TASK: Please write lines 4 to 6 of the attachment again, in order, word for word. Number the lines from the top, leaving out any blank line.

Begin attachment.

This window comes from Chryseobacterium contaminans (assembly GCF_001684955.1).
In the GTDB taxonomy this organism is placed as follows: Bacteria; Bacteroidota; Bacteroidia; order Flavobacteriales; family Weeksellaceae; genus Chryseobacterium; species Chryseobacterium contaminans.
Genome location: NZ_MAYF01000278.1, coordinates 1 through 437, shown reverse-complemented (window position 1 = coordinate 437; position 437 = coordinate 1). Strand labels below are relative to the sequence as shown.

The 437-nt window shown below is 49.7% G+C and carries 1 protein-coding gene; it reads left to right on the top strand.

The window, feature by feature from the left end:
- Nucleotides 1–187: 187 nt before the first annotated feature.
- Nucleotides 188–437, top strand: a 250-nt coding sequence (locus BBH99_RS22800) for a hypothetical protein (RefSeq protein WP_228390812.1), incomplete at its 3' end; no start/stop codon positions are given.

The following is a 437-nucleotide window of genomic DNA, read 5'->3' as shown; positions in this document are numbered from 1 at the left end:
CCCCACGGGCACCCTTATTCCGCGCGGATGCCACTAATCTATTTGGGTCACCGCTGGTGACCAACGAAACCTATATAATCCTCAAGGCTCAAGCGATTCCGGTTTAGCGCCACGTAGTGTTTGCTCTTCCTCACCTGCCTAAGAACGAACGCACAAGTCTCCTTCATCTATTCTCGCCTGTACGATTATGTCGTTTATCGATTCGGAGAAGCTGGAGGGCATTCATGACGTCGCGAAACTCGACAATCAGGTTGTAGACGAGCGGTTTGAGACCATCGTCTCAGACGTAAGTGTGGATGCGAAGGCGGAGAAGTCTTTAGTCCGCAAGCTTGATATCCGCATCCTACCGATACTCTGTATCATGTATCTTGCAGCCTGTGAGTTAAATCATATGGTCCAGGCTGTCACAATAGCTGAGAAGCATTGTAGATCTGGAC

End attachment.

The 437-nt window shown below is 49.7% G+C and carries 1 protein-coding gene; it reads left to right on the top strand.

The window, feature by feature from the left end:
- Nucleotides 1–187: 187 nt before the first annotated feature.